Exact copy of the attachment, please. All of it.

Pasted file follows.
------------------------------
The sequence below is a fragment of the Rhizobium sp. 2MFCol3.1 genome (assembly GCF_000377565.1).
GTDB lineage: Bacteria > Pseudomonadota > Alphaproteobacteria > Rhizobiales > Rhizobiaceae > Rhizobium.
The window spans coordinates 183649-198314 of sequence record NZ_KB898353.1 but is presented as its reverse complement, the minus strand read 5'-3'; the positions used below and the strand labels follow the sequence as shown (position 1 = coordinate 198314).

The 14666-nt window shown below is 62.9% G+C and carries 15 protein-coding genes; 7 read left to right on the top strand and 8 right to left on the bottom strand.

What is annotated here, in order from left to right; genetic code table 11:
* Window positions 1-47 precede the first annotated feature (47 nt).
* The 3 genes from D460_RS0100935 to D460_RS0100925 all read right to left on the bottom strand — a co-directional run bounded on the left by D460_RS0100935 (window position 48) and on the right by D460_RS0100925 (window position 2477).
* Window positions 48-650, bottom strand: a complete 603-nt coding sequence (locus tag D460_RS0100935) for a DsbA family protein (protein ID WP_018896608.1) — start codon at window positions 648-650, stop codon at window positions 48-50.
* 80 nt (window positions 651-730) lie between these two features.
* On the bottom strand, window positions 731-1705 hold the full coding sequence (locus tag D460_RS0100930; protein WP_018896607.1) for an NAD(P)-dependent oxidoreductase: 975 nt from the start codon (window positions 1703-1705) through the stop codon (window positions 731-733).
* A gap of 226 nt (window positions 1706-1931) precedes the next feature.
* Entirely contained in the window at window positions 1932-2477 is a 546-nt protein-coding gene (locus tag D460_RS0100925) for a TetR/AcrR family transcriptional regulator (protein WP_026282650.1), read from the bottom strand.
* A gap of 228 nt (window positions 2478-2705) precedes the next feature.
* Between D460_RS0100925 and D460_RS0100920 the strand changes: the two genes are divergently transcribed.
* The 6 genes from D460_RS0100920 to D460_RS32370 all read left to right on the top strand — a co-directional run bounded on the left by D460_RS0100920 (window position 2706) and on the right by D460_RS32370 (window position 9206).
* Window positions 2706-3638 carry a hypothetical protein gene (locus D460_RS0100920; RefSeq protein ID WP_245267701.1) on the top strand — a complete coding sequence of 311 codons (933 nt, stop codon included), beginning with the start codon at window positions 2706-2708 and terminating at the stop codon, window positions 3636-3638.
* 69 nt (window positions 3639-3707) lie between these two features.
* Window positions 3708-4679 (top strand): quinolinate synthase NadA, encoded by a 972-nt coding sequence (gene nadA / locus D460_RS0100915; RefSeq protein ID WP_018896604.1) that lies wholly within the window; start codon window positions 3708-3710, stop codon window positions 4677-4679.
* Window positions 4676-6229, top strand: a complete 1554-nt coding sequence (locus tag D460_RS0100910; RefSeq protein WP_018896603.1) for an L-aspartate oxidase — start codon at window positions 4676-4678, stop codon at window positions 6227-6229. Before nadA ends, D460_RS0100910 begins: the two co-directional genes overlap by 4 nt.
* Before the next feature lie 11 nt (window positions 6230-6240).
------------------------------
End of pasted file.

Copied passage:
The sequence below is a fragment of the Rhizobium sp. 2MFCol3.1 genome (assembly GCF_000377565.1).
GTDB lineage: Bacteria > Pseudomonadota > Alphaproteobacteria > Rhizobiales > Rhizobiaceae > Rhizobium.
The window spans coordinates 183649-198314 of sequence record NZ_KB898353.1 but is presented as its reverse complement, the minus strand read 5'-3'; the positions used below and the strand labels follow the sequence as shown (position 1 = coordinate 198314).

The 14666-nt window shown below is 62.9% G+C and carries 15 protein-coding genes; 7 read left to right on the top strand and 8 right to left on the bottom strand.

What is annotated here, in order from left to right; genetic code table 11:
* Window positions 1-47 precede the first annotated feature (47 nt).
* The 3 genes from D460_RS0100935 to D460_RS0100925 all read right to left on the bottom strand — a co-directional run bounded on the left by D460_RS0100935 (window position 48) and on the right by D460_RS0100925 (window position 2477).
* Window positions 48-650, bottom strand: a complete 603-nt coding sequence (locus tag D460_RS0100935) for a DsbA family protein (protein ID WP_018896608.1) — start codon at window positions 648-650, stop codon at window positions 48-50.
* 80 nt (window positions 651-730) lie between these two features.
* On the bottom strand, window positions 731-1705 hold the full coding sequence (locus tag D460_RS0100930; protein WP_018896607.1) for an NAD(P)-dependent oxidoreductase: 975 nt from the start codon (window positions 1703-1705) through the stop codon (window positions 731-733).
* A gap of 226 nt (window positions 1706-1931) precedes the next feature.
* Entirely contained in the window at window positions 1932-2477 is a 546-nt protein-coding gene (locus tag D460_RS0100925) for a TetR/AcrR family transcriptional regulator (protein WP_026282650.1), read from the bottom strand.
* A gap of 228 nt (window positions 2478-2705) precedes the next feature.
* Between D460_RS0100925 and D460_RS0100920 the strand changes: the two genes are divergently transcribed.
* The 6 genes from D460_RS0100920 to D460_RS32370 all read left to right on the top strand — a co-directional run bounded on the left by D460_RS0100920 (window position 2706) and on the right by D460_RS32370 (window position 9206).
* Window positions 2706-3638 carry a hypothetical protein gene (locus D460_RS0100920; RefSeq protein ID WP_245267701.1) on the top strand — a complete coding sequence of 311 codons (933 nt, stop codon included), beginning with the start codon at window positions 2706-2708 and terminating at the stop codon, window positions 3636-3638.
* 69 nt (window positions 3639-3707) lie between these two features.
* Window positions 3708-4679 (top strand): quinolinate synthase NadA, encoded by a 972-nt coding sequence (gene nadA / locus D460_RS0100915; RefSeq protein ID WP_018896604.1) that lies wholly within the window; start codon window positions 3708-3710, stop codon window positions 4677-4679.
* Window positions 4676-6229, top strand: a complete 1554-nt coding sequence (locus tag D460_RS0100910; RefSeq protein WP_018896603.1) for an L-aspartate oxidase — start codon at window positions 4676-4678, stop codon at window positions 6227-6229. Before nadA ends, D460_RS0100910 begins: the two co-directional genes overlap by 4 nt.
* Before the next feature lie 11 nt (window positions 6230-6240).